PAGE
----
Jim Harra: We have a published litigation and settlement strategy that sets out when we do and do not litigate.

Q270 Chair: Why aren’t you, in these instances? Explain to the Committee.

Jim Harra: I cannot talk about that particular company, but in general terms-

Chair: You haven’t litigated with one internet company. That is the point.

Q271 Austin Mitchell: You are hounding people on tax debt-small and medium-sized companies particularly-and yet here you are, taking this supine attitude and not even investigating evidence we dredged up, which has been given to you, about how taxes have been avoided. Why hasn’t it been investigated and action taken?

Edward Troup: I think Mr Harra has come as close as he can to giving you some reassurance that it has been investigated. That is not quite what he said, but I hope you have taken that reassurance from his comments. And, in response to the question of why we have not litigated, that is because we have to collect the tax that the law provides for. If the law provides the tax, we will make sure it is collected. And actually, we persuade large businesses that the tax is due and we do not need to litigate. But we are still litigating a number of cases-not necessarily in the internet field-where businesses disagree with us on the application of the law.

Jim Harra: I would say that the BEPS project is there because a number of tax jurisdictions are all in the same position; it is not just the UK. We are all subject to that OECD convention, which constrains what we can do in these commissionaire structures. We liaise very closely with tax authorities right across the world who are grappling with the same businesses as us. I am comfortable that we are doing as well as any tax authority in the existing rules.

Q272 Austin Mitchell: Will you take action against the double Irish Dutch sandwich?

Jim Harra: If I can gather evidence that demonstrates a good chance of winning-

Austin Mitchell: You’ve seen that evidence.

Jim Harra: -and the company does not concede, I will definitely litigate.

Q273 Austin Mitchell: I suggested last week that having all that revenue going to Ireland rather than being taxed here was some way of making amends for the Black and Tans. Why, in this country, can’t we tax profits made in this country?

Jim Harra: I think that is the aim of the OECD convention, but one of the problems is that it is quite old and it has not kept up with modern businesses and, in particular, internet businesses.

Q274 Austin Mitchell: But we can impose flight taxes and energy taxes-John Major wants to impose energy taxes. We can impose all sorts of taxes, so why cannot we impose tax on this?

Edward Troup: That is what the OECD is seeking to do.

Chair: I think there is a slightly different thing going on. In my view, you are not testing the limits of the UK. Can I bring in Fiona, who has been waiting and listening?

Q275 Austin Mitchell: I have two more questions. A lot of tax evasion comes through trusts. Do you have a register of trusts, what they are doing and what is their beneficial ownership?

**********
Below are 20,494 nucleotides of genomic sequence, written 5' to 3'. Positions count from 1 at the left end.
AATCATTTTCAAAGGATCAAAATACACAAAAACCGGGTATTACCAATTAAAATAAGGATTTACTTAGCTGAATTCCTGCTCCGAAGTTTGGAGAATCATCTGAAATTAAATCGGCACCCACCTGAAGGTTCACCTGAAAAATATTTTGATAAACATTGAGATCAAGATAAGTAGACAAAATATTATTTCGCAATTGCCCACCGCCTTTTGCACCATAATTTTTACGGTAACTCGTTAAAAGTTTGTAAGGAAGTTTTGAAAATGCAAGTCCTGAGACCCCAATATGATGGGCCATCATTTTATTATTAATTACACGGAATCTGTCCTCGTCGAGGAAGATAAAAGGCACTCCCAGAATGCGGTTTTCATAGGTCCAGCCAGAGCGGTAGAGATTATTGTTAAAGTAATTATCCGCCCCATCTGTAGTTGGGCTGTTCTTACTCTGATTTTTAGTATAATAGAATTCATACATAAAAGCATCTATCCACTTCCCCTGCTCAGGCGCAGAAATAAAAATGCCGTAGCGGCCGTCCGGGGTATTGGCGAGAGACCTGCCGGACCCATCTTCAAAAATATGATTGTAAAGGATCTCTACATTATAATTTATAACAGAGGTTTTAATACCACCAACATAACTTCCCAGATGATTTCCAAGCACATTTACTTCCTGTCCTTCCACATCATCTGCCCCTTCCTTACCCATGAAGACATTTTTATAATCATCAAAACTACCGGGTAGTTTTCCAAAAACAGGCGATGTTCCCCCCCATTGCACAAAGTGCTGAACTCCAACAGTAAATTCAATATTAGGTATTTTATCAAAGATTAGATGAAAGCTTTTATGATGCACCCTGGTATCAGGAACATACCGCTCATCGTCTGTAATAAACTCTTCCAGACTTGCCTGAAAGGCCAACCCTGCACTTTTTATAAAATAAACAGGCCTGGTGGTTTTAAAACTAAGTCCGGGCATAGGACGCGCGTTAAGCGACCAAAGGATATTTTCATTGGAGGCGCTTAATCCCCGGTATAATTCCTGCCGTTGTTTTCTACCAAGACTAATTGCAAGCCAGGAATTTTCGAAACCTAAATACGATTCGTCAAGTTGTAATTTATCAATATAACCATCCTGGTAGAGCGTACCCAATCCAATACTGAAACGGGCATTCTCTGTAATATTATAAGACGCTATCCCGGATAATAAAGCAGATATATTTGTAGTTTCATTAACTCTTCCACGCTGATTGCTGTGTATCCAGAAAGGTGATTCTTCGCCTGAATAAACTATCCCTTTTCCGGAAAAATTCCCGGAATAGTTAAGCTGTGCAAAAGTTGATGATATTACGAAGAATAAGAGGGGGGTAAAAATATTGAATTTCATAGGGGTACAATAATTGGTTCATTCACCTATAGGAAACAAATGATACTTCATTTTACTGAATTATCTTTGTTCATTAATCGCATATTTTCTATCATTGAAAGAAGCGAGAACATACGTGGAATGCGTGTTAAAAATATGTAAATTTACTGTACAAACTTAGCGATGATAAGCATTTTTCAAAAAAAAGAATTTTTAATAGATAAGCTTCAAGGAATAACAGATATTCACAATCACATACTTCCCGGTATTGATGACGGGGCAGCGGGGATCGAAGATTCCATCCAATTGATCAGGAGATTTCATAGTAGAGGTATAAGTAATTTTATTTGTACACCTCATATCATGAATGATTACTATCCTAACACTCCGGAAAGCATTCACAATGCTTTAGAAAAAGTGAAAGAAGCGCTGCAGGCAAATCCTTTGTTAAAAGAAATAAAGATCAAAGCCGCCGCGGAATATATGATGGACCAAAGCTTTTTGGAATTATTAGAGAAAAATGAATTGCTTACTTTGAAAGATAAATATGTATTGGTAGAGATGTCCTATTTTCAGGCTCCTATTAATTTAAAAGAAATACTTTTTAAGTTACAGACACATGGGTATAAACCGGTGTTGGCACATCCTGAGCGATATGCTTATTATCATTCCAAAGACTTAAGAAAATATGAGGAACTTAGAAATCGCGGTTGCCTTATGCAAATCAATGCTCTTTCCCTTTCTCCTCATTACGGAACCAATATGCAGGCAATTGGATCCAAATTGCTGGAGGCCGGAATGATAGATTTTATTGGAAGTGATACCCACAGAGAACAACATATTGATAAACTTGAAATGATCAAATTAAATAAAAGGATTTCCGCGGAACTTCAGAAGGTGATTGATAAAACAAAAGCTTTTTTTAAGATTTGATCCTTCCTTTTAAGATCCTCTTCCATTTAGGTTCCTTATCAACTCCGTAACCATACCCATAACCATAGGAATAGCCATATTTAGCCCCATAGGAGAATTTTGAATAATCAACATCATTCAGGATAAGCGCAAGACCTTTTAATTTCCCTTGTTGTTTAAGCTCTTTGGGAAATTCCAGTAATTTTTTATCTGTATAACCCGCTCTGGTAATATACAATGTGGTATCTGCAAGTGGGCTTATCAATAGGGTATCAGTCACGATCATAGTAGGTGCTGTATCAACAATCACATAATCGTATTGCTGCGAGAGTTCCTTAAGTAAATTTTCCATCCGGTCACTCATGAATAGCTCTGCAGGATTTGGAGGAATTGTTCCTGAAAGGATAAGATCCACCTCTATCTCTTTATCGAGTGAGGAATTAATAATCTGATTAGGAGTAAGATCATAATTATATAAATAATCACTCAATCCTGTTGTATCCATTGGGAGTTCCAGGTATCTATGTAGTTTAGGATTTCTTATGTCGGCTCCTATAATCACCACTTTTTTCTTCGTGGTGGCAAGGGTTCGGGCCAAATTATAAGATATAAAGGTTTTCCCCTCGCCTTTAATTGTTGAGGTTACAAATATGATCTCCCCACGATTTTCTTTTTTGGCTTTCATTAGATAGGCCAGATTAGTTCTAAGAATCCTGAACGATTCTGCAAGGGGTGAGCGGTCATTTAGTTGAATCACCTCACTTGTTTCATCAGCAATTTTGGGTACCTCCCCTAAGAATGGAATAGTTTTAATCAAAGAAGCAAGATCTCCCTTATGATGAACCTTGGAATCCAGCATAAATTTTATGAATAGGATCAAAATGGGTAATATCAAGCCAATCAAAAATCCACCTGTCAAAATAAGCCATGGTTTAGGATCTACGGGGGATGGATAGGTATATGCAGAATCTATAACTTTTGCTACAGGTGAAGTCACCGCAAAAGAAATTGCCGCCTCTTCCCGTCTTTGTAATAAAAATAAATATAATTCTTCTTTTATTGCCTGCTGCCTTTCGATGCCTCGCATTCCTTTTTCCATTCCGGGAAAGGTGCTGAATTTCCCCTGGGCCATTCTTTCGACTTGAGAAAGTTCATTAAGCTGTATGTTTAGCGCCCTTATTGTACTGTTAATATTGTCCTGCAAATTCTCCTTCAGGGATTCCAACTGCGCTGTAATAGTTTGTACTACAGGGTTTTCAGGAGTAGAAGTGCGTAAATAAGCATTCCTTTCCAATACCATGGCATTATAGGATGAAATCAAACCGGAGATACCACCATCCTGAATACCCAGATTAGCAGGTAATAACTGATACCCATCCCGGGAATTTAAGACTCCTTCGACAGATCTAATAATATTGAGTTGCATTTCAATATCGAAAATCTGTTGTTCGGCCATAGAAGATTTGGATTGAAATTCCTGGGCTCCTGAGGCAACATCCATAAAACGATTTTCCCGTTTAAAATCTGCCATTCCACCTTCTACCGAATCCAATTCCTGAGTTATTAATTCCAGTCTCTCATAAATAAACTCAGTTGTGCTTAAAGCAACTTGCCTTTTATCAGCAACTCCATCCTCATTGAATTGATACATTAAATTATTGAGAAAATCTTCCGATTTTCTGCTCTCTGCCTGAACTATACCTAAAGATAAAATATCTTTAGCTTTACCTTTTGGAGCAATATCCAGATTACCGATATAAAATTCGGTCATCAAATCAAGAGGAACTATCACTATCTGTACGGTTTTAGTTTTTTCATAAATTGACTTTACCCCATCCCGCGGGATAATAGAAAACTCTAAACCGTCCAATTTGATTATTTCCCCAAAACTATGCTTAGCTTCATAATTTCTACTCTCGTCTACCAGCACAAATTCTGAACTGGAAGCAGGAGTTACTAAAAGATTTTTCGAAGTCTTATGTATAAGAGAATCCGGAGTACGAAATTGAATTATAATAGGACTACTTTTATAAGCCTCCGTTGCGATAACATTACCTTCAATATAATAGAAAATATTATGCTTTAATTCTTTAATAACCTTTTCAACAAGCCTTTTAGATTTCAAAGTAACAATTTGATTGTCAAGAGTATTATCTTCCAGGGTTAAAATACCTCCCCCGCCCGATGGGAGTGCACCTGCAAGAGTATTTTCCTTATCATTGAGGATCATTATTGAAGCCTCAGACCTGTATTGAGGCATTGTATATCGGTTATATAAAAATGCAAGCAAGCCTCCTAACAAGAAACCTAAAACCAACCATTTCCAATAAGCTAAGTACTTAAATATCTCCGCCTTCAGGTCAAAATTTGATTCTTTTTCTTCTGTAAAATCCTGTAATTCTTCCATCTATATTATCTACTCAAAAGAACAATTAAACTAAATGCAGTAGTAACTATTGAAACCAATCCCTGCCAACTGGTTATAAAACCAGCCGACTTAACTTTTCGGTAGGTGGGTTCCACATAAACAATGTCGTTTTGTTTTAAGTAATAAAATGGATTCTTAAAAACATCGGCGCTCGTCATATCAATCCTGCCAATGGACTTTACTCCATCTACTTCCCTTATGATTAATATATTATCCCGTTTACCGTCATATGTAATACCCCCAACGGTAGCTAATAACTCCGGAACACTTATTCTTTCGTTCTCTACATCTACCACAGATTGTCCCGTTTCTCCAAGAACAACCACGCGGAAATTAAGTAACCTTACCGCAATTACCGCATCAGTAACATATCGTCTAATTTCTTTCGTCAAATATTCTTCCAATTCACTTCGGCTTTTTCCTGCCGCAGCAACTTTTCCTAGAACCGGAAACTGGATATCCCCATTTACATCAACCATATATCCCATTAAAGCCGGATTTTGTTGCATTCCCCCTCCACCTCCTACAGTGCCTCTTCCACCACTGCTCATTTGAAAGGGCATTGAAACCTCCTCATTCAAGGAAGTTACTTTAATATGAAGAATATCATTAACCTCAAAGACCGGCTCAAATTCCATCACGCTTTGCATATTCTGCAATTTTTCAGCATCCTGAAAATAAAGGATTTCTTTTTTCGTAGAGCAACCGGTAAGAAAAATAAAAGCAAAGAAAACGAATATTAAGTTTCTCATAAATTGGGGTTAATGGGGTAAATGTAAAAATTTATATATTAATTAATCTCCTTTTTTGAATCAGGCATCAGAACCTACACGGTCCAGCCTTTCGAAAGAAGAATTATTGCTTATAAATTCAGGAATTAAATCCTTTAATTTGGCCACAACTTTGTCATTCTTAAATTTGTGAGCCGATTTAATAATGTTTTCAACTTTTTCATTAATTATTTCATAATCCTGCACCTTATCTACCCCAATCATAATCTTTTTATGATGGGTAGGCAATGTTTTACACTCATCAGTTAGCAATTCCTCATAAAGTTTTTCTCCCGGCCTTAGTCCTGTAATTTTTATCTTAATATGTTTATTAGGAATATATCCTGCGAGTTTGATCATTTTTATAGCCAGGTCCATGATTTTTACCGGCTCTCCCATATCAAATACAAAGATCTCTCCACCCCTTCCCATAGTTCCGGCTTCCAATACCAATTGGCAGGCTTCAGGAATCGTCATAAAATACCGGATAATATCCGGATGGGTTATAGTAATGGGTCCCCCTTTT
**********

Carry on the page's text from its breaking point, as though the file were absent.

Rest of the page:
Edward Troup: Jennie, do you want to come in on that?

Jennie Granger: We have a register of taxpayers and, of course-

Austin Mitchell: Taxpayers, yes. But trusts?

Jennie Granger: And some of them will be trusts, but not a register of trusts per se, Mr Mitchell. In relation to that, and offshore trusts in particular, one of our challenges, as you would know, is to be able to identify who are ultimate beneficiaries of those trusts. But let me assure you that in relation to companies, which we have already talked about, and trusts and individuals, one of the big breakthroughs for us is that, through Connect, we run all the data we receive against taxpayers we have.

Q276 Austin Mitchell: So you have a central register of trusts.

Edward Troup: No.

Austin Mitchell: No, you do not?

Jennie Granger: We have a register of taxpayers.

Q277 Austin Mitchell: Okay. In a number of cases, tribunals and courts have struck down tax avoidance schemes used by firms, with action taken and money recovered, as it should be. What action has been taken in any cases against the firms-the big four in particular-who are prolific in inventing and selling tax avoidance schemes: the people who organise the theft?

Jim Harra: First, if they overstep the boundaries of what is acceptable, we will take action against them. For example-

Q278 Austin Mitchell: Have you taken action?

Jim Harra: Yes. For example, two directors of the Vantis tax group, which purported to sell a charity tax avoidance scheme, were imprisoned because our investigation showed that it was not an avoidance scheme; they were relying on fraud to make it work. So, where we can identify fraud, we take that kind of action.

Over the course of the summer, the Government has been consulting on a tougher set of rules to apply to promoters of avoidance schemes that would identify what we regard as high-risk promoters: these are the promoters at the very edge of this industry who are not transparent about what they do, do not co-operate with us and, frankly, are often not transparent with their clients, either. Included in that consultation, for example, is a proposal for a penalty for those high-risk promoters if they do not comply with a higher standard of information disclosure.